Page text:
We sat apart, watching the earthrise. I wondered how many people were left down there.
“It’s too crowded,” she said abruptly. “I can’t think in here.”
I looked around our transparent dome, edge to edge a hundred paces, only us inside. “Where will you go?” We’d had this conversation before. We both knew there was nowhere.
“Get rid of the weeds,” she told me instead. “The grass can’t breathe.”
This was new. “What should I do with them?”
“Burn them,” she snarled, then slumped. “Or don’t. Save the oxygen. I don’t care. The rescue ship will come.”
“It will.” I hugged her, and waited again for the mood to pass.
Later, I caught her staring at the stars. I anchored her hand in mine. “What are you thinking?” My pulse hammered.
She gestured over our heads, entranced. “Do you think they have enough room?”
“Who?” I asked, biting my lip as she pulled away.
They glittered the sky, crammed in elbow to elbow until some overlapped. I shrugged. “How much is enough?” A whole world wasn’t enough when you shared it with EBOV momento mortis. And a dome was plenty if you didn’t. I found Earth close to our western horizon and stared.
She squeezed my hand. “The rescue ship will come.”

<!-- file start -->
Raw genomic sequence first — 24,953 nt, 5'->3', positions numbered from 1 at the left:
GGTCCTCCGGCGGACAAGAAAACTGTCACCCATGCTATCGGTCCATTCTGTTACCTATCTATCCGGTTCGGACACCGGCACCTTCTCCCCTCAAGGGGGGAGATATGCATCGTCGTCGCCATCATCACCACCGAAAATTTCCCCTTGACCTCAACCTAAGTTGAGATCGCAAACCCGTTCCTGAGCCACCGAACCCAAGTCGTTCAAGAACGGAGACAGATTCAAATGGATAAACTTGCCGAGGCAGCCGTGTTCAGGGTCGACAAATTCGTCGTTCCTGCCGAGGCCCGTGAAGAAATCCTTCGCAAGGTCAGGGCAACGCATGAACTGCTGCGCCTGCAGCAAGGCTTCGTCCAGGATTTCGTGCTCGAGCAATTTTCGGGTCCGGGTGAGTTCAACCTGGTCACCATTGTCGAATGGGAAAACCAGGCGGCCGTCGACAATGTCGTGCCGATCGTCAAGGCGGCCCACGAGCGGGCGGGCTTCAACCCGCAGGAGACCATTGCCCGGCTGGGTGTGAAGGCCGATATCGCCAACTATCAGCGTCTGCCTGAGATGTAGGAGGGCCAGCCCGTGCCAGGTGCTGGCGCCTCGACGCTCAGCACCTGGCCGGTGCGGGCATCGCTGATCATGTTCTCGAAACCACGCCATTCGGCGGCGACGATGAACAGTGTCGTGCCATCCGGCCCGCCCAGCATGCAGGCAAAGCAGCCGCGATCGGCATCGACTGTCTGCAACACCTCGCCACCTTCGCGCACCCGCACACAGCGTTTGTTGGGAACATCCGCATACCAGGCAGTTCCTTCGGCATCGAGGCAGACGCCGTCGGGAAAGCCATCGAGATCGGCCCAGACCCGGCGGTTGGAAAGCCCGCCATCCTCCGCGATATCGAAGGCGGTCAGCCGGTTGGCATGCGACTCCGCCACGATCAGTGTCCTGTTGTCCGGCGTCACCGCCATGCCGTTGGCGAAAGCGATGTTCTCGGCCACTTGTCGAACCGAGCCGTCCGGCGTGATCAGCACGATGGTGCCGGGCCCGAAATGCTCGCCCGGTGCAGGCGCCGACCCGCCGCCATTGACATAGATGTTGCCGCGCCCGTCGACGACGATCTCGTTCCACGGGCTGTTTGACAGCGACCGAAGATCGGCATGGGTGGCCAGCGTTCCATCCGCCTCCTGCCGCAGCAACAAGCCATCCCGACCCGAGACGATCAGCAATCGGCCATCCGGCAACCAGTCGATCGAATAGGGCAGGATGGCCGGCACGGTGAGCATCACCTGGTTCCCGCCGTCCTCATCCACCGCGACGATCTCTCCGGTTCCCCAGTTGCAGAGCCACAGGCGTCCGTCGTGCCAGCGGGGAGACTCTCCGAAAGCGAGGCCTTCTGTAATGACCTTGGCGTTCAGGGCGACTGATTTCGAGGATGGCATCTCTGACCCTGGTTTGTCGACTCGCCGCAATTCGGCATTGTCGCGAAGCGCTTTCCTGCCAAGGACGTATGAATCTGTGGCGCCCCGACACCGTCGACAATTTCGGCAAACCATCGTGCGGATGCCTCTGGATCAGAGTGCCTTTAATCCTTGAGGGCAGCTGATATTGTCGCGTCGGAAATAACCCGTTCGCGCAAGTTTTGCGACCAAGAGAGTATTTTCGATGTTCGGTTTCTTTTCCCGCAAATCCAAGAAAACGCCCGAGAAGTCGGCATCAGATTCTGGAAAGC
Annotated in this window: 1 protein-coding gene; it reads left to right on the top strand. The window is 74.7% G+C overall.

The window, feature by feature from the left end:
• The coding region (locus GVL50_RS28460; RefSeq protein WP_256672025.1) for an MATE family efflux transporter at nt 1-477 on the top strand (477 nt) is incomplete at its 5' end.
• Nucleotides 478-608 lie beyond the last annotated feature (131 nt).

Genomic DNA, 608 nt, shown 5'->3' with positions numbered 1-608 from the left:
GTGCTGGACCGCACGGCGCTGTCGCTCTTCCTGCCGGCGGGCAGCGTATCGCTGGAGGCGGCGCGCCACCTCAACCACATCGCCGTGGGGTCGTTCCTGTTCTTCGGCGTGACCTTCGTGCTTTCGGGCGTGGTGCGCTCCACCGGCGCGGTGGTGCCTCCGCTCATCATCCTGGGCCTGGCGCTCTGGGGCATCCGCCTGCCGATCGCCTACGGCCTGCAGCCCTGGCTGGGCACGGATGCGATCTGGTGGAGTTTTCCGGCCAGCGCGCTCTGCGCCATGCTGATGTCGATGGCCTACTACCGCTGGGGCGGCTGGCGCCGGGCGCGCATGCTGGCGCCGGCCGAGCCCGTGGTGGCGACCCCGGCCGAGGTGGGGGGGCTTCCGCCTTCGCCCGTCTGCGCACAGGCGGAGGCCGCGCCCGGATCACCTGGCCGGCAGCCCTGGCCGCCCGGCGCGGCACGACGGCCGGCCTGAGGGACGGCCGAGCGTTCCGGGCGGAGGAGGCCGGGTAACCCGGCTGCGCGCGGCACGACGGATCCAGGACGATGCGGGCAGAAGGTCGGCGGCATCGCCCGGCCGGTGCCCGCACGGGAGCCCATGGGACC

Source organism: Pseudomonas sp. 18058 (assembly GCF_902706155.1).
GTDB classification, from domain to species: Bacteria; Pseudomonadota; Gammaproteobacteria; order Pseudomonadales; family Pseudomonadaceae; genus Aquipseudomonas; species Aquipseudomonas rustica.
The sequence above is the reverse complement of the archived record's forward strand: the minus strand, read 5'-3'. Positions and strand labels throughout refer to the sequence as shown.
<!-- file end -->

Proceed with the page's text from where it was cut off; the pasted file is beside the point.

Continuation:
I nodded, still staring at Earth. “Of course.” What if her mood didn’t pass this time?
“It’s the horizon,” she said that night. “It’s too empty. It doesn’t leave any room for me to be alone.”
I shook my head and rested my head on her shoulder. “Why do you need space to be alone?”
She sighed and patted my hair. “Go to sleep.”
In the morning, the airlock alarm screamed. I ran to it, sweat slicking my palms, fear clogging my throat, reaching for the emergency lock. But I was too late.
She’d left a note. It read: I’m sorry. I needed space.
I looked around the dome that I now inhabited alone. So much space, pressing down. She was right. Far too much emptiness to live in alone. I opened the airlock and hoped someone from Earth would survive.
No. Not someone. Someones. Not enough space for one person. Alone.